The idea of redeveloping the Baldwin Complex, and more importantly the former Baldwin manufacturing building, has been with Dan Neyer for decades.
As the president and CEO of a Cincinnati-based commercial real estate developer called Neyer Properties, he’s kept an eye on the property, waiting for the right moment when he could return the building to its original significance.
The Baldwin manufacturing building was built in 1921 as the headquarters of the Baldwin Piano Company, one of the largest US-based manufacturers of pianos and a historic landmark of Cincinnati, Ohio. Countless thousands of Baldwin’s pianos were made at this facility.
But when the company sold the building in the 1980s, the eight-story building, with its high ceilings and old fixtures, was converted into an office building. The beautiful column capitals that supported each floor were covered with drop ceilings and the large, historic windows were replaced with less-attractive, modern installations.
“What we had was a manufacturing building with, what I like to call, a bad ‘80s renovation,” says Chris Dobrozsi, vice president of real estate development at Neyer Properties.
In 1990, the developer responsible for this change also built a parking garage and the Baldwin 200, a 12-story building with an exterior design similar to the original Baldwin. Together these buildings were called the Baldwin Complex.
But the outdated interior of the former Baldwin manufacturing building made the offices unappealing, and by 2014, the building was 98 percent vacant.
When the Baldwin Complex went up for auction in 2014, Dan Neyer and his company pounced, buying the property for $17.1 million.
In July 2016, Neyer Properties began renovating the 460,000 square-foot Baldwin complex. By June 2017, the former Baldwin manufacturing building will be transformed from a drab office space into 190 residential, loft-style apartments that utilize the open quality of the original manufacturing facility instead of hiding it beneath drop ceilings and other construction that conceals character. In addition, the office tower, Baldwin 200, will be extensively refitted, making it a Class A office tower (meaning it’s the most luxurious).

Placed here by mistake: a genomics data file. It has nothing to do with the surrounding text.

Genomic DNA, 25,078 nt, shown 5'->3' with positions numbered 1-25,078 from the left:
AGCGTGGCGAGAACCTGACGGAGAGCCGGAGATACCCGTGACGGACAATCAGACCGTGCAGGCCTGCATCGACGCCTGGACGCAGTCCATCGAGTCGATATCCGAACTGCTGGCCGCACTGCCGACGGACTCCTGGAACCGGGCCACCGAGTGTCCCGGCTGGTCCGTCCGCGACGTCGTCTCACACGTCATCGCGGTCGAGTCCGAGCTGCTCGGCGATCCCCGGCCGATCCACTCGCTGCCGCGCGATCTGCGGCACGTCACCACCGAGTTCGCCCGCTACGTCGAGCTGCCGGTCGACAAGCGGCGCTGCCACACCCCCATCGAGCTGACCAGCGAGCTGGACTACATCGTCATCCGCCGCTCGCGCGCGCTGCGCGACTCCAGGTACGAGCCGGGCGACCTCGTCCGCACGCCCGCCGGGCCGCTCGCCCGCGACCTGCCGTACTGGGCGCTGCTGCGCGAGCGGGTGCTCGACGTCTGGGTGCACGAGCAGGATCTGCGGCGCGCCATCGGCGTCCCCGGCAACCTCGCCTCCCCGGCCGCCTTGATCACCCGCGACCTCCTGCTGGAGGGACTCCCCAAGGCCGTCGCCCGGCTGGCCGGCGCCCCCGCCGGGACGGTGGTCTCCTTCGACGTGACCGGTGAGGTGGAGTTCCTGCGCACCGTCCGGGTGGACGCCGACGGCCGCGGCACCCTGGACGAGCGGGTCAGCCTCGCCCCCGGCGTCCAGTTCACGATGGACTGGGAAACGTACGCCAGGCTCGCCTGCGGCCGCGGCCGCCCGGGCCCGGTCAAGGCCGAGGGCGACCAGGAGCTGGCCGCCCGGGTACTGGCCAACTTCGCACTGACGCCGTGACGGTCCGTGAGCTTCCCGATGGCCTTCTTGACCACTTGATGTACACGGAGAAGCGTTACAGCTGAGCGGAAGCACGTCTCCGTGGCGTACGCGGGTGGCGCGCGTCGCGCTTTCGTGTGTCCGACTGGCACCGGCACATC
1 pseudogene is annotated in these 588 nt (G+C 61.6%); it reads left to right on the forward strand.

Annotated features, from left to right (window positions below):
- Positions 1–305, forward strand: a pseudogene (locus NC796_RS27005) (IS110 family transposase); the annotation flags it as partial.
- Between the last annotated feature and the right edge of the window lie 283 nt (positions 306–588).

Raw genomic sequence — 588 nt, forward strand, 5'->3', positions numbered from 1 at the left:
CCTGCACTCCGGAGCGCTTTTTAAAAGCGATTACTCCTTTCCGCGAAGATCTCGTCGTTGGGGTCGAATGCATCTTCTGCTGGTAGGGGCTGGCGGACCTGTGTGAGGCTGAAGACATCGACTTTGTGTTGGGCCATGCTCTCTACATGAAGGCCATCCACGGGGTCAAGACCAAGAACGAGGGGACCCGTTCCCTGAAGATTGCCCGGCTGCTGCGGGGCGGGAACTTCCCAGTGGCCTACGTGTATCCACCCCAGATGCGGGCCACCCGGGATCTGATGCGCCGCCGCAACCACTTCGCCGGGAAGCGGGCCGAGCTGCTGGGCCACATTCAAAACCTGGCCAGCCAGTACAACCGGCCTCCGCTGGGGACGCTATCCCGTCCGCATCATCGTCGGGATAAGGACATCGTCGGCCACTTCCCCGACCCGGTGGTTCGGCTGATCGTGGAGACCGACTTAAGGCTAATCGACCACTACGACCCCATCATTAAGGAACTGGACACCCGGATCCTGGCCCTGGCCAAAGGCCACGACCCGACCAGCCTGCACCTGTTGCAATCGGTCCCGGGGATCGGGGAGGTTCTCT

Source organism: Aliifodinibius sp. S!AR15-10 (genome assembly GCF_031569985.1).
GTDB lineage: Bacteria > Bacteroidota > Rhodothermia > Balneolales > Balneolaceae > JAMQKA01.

“We took a project which was 98 percent vacant and have brought 300 residents back to the area [to live in the former Baldwin manufacturing building],” says Dobrozsi. The new residents will become part of the Walnut Hills community “which is experiencing a renewed vibrancy,” he says.
As a real estate developer based in Cincinnati, Dobrozsi says Neyer Properties was the ideal choice to renovate the development. The company specializes in projects that are complicated by aging infrastructure and require expensive demolition.
To restore the 1920s architecture of the original Baldwin manufacturing building, the company brought in two outside architecture firms, one of which was a historical architect familiar with the area.
“Our renovation is going in and removing all that bad ‘80s build-out and bringing back the beauty of the structure —leaving it exposed so you get a feel for how the building originally was,” says Dobrozsi.